Special care must be exercised in
DISASSEMBLING and ASSEMBLING the parts
of a fuel injection system, since any damage to
these finely finished surfaces will necessitate
replacement of the parts. When work is being
done on any part of a fuel injection system, the
procedure outlined in the engine technical manual,
or the manufacturers fuel system technical
manual, must be followed.
Remember that the damage to a plunger and
barrel assembly of a fuel pressure pump or to the
plunger and bushing assembly of a unit injector
generally requires replacement of the parts.
A damaged part may not be replaced individually.
A plunger and its mating part (barrel, bushing,
or bore) must be installed as a complete assembly.
Trouble caused by external leakage from an
injection pump or an injector may become suffi-
ciently serious to cause an engine to misfire. It
is of extreme importance that signs of external
leakage be detected as soon as possible. Leakage
outside of the combustion space may be suffi-
ciently large not only to affect engine operation
but also to create a fire hazard. External leakage
of a unit injector can cause fuel dilution of the
engine lube oil, reduce lubrication, and increase
the possibility of a crankcase explosion.
In general, external leakage from pumps and
injectors is caused by improper assembly, loose
connections, faulty gaskets, damaged threads and
sealing surfaces, broken springs, or cracked hous-
ings or bodies. While leakage from pumps is
generally visible during engine operation, leakage
from an injector may not become apparent until
appropriate tests are performed.
You can stop the external leakage from a
pump or injector either by tightening loose con-
nections or by replacing the damaged parts.
Before the equipment is inspected for leakage,
thoroughly clean all parts. On some equipment,
you may eliminate mild roughness or discolora-
tion of the sealing surfaces by lapping.
When the cylinder of an engine fails to fire,
it is an indication that the injection pump plunger
is stuck. Misfiring may occur intermittently if the
plunger sticks and releases at intervals. Upon
disassembly, it may be difficult to remove the
plunger. Sometimes the plunger may stick when
the pump or the injector is assembled, but will
work smoothly when the unit is disassembled. At
times, the plunger will not stick until some time
after the unit has been removed from the engine.
This is particularly true when the plunger and
mating part have been stored under conditions
that cause corrosion, or when the parts have been
mishandled after removal.
A unit injector may be checked, after removal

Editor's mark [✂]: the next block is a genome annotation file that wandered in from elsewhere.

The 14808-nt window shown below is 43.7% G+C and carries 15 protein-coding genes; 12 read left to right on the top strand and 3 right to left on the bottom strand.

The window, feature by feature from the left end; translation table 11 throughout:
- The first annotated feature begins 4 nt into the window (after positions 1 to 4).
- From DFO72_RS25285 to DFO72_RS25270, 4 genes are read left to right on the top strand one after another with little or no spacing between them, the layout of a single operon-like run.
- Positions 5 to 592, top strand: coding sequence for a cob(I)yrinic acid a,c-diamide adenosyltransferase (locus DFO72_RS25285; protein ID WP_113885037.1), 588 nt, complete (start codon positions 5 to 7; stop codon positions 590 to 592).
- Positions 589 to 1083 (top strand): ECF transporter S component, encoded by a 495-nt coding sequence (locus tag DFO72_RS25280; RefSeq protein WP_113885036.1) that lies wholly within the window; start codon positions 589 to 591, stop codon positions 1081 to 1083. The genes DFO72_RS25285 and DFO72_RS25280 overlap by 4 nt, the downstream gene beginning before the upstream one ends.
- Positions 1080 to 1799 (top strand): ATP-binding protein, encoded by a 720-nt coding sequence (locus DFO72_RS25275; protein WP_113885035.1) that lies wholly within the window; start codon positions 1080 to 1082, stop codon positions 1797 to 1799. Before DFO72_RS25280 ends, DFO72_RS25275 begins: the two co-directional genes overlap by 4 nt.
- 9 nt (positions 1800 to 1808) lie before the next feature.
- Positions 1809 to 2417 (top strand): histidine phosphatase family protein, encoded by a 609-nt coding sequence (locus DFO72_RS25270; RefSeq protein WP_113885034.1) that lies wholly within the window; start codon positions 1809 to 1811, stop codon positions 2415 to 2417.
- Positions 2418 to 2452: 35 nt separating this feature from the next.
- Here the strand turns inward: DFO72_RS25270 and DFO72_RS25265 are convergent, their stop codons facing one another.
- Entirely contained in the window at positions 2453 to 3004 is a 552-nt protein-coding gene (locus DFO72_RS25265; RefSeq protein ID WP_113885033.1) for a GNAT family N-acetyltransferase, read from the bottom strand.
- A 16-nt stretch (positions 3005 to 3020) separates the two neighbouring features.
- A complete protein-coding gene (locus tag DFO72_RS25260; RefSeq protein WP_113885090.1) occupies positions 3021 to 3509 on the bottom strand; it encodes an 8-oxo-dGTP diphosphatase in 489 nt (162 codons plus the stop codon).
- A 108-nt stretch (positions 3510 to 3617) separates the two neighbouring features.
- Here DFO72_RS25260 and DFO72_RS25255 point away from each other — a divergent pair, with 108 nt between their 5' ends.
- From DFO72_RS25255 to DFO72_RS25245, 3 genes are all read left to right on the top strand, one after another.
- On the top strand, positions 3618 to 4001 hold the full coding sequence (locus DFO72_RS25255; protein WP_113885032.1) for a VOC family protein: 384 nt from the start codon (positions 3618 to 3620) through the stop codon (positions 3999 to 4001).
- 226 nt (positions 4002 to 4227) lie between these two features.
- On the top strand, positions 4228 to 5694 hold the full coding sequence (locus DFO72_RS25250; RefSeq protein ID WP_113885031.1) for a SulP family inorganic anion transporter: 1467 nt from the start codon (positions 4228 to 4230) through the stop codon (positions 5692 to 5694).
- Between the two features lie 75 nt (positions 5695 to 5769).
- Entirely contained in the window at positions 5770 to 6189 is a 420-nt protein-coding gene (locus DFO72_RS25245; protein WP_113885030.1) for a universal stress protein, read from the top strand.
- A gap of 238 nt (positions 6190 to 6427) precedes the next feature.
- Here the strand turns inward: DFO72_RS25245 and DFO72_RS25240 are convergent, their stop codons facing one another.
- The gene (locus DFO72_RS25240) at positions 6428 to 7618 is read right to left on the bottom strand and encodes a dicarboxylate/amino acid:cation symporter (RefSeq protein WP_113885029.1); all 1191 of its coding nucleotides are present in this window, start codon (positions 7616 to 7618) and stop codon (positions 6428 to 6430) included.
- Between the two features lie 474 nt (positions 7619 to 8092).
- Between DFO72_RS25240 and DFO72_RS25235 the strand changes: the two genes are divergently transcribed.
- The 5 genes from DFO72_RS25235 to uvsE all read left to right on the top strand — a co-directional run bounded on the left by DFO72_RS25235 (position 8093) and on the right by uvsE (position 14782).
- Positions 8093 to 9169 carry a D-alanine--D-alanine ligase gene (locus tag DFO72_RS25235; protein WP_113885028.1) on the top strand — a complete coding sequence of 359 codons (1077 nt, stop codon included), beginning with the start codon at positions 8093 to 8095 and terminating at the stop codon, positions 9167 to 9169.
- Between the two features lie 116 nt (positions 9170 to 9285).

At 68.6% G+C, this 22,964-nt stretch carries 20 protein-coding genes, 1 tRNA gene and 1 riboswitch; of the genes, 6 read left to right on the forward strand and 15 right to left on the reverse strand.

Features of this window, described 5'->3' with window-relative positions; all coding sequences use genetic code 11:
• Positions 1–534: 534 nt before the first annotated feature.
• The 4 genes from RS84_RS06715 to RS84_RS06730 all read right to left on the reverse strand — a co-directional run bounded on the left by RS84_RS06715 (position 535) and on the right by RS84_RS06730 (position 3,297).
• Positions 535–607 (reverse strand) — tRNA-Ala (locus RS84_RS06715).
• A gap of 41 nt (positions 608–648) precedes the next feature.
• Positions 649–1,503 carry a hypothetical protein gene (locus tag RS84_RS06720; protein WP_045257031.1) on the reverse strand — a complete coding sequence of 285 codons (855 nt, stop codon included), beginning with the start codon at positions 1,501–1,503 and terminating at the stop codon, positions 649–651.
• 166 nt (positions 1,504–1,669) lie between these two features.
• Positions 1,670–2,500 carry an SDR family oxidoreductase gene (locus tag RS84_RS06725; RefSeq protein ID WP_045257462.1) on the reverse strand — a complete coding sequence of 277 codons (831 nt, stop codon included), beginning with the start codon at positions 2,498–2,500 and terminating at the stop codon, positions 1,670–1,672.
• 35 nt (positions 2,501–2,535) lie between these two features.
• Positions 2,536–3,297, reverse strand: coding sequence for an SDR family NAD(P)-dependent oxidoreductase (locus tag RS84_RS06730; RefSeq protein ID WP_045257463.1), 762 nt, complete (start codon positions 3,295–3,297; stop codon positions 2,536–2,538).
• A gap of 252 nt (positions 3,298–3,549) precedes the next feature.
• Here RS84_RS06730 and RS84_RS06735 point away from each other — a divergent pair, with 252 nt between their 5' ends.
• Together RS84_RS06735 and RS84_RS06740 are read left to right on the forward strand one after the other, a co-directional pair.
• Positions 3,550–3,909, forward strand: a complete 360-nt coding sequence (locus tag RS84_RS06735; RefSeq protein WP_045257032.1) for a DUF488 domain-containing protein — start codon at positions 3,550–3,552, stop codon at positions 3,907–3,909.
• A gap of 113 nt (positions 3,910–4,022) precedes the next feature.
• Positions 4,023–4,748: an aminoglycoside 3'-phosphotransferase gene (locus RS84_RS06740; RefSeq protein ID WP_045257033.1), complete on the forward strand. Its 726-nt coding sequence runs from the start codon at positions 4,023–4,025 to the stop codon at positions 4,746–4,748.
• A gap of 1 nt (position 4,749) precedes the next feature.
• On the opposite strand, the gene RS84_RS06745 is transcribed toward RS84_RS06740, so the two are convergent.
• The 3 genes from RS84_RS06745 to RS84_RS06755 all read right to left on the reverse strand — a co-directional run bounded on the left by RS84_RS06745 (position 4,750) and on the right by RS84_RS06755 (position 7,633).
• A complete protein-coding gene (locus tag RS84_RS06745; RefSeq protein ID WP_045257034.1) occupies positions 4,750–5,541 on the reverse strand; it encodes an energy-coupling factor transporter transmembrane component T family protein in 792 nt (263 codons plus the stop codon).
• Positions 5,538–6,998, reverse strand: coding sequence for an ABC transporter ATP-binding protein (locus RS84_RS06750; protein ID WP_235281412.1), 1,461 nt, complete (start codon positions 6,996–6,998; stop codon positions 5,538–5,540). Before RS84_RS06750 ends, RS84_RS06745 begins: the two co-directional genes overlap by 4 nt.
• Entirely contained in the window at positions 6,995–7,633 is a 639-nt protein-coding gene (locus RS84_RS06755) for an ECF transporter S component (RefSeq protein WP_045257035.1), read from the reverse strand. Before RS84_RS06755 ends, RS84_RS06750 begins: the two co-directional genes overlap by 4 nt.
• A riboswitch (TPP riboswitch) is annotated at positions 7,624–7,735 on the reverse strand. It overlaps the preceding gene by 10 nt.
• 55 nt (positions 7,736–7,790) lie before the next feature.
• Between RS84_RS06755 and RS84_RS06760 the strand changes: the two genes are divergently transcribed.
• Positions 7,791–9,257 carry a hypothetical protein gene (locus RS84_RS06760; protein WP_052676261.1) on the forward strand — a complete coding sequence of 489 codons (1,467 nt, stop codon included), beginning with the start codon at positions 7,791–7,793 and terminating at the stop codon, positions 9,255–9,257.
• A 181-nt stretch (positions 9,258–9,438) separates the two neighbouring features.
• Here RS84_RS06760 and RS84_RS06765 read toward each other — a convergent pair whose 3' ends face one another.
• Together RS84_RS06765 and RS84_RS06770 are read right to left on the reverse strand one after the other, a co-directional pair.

from the engine, by performing the binding
plunger test. This test is performed by depress-
ing the plunger, either by hand or by using the
popping fixture of a test stand, and noting the
return action of the plunger. The plunger should
return with a definite snap. This test should be
performed at three successive rack settings. A
sluggish return action indicates a sticky plunger.
A sticking plunger may be caused by dirt,
gummy deposits in the unit, or distortion of the
plunger and its adjacent part.
The movement of a plunger may be restricted
or entirely prevented by small particles of dirt
which may lodge between the plunger and its
mating surface. Lacquer-like deposits, from fuel,
will also interfere with the movement of the
The greatest care must be taken when
handling the parts of a pump or injector. Because
of the extremely close clearances between plunger
and mating surfaces, a slight distortion of either
will cause binding. Distortion may result from
dropping, from striking the plunger and a mating
part, or from improper assembly.
Stuck plungers in fuel pumps or injectors
should be freed or replaced. Sometimes a little
cleaning may eliminate the need for a replace-
ment. The plunger and barrel or bushing assembly
should be soaked in an approved cleaning fluid.
The assembly should be soaked overnight, or
longer if necessary. Cleaning fluids approved for
this purpose will immediately soften and remove
any paint or enamel with which they come in con-
tact. These fluids should be used with care, since
they will damage rubber gaskets.
The specific procedures for cleaning fuel
injection equipment, although similar, vary to
some degree, depending upon the unit involved
Chapter 3ENGINE MAINTENANCE